The Ohio Penitentiary’s robust Registries of Anthropometric Descriptions provided documentation of the first recorded fingerprint classification of Ohio Felons in June 1910 (see image), and helped us to concoct various hypotheses about when and how Bertillon measurements were taken—and when this data was transferred from the cards to the ledgers (simultaneously? retroactively? why weren’t the measurements of pardoned or transferred inmates included in the ledger, while escapees’ measurements were?). Although we didn’t answer these questions, the process of investigating them provoked thoughtful conversations…

    Indeed, the trip provided more evidence of redundant or inconsistent recordkeeping than anything else, but also helped contextualize the cards in a way they hadn’t been previously and certainly substantiated further research.

    Transcription of the cards continues on the home front, but the related records will certainly be incorporated into our ongoing work. A new configuration of the research team will reconvene in Columbus next week, and we will undoubtedly return with new theories and questions that will contribute to this rapidly unfurling research project. Stay tuned. 

    Categories: 
    • Decomposing Bodies
    • Graduate Work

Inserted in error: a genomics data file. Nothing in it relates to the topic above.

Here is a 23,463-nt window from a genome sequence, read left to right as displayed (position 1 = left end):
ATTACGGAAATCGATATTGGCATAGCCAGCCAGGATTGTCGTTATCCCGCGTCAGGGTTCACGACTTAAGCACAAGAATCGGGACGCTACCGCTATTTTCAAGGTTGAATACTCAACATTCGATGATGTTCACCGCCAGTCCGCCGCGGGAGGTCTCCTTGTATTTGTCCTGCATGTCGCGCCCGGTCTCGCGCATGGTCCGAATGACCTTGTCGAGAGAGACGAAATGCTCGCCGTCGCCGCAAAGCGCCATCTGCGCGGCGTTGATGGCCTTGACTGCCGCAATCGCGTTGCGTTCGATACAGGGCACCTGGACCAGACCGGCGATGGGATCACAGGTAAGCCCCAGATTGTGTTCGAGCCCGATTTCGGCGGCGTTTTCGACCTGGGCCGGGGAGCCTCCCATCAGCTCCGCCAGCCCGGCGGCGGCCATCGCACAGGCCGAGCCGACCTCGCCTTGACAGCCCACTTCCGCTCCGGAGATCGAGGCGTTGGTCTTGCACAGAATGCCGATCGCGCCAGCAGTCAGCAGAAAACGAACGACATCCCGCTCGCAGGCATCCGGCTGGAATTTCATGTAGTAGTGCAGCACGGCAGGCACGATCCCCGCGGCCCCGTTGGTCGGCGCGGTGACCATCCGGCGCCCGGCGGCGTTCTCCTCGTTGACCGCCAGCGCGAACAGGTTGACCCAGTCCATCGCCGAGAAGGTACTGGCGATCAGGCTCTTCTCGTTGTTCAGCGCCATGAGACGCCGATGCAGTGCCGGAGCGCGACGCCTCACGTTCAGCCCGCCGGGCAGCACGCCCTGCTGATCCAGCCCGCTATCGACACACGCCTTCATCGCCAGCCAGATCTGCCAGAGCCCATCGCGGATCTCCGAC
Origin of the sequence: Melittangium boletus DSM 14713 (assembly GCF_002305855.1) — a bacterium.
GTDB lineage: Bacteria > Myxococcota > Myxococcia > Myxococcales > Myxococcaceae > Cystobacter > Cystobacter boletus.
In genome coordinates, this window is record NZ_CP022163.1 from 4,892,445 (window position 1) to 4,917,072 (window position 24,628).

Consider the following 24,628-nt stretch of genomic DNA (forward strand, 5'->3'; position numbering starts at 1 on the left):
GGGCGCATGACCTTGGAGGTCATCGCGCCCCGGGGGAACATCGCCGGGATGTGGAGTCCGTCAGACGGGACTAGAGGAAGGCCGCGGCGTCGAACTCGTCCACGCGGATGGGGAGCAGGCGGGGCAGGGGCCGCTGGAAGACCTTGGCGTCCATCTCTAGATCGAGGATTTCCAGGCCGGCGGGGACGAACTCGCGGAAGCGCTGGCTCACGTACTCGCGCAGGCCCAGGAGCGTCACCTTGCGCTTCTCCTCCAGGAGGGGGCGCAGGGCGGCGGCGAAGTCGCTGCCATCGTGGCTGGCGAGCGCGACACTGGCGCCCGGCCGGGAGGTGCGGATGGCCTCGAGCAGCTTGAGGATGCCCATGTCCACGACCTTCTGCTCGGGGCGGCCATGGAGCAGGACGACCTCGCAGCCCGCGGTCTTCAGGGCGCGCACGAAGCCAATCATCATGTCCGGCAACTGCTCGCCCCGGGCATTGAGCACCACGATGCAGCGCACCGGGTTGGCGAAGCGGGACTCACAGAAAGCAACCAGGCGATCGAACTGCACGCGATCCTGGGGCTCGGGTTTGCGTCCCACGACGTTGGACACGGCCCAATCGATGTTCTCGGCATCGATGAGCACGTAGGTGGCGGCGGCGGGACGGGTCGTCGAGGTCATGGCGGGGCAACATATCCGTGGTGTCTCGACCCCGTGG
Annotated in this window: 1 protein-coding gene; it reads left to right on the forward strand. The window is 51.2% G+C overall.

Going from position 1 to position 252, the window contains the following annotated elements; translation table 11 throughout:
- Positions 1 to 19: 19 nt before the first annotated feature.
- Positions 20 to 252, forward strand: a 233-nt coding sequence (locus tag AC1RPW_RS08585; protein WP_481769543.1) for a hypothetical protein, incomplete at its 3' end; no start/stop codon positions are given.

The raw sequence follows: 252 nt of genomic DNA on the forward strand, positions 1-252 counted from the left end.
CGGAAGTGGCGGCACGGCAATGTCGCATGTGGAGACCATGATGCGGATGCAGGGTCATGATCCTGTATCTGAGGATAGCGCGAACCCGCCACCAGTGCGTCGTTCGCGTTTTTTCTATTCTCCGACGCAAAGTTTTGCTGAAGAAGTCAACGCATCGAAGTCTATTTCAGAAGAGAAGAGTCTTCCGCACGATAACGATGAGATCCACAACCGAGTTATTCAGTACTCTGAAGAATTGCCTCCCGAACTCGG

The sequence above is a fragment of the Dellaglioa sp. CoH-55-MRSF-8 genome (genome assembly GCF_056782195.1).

• Faculty Work
    • VMW
  •  

    Is Your Cloud Truly Open?

    How long has the question asked above been thinkable? Is it even yet thinkable? Check out the entire image up there. Why don't we just substitute "server" for cloud? Because if we do that, the fact that IBM is talking about robust server-terminal architectures suddenly becomes one of #areyouSTILLtalkingaboutthat rather than something more existential like, how can clouds be closed??

    Categories: 
    • Visual Knowledge
    • Decomposing Bodies
    • Faculty Work
    • VMW
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    The Act of Identification: Bertillon and Chinese Exclusion

    Last week’s break-through led us to begin researching the use of the Bertillon system to enforce the Chinese Exclusion Act.  The Chinese Exclusion Act prohibited the immigration of Chinese laborers from 1882 to 1943.  Whereas prisons and police departments used the Bertillon system to identify criminals, the United States government used the Bertillon system from approximately 1903 to 1906 to identify those Chinese immigrants who were allowed in the United States because they met certain sets of requirements, while excluding all others.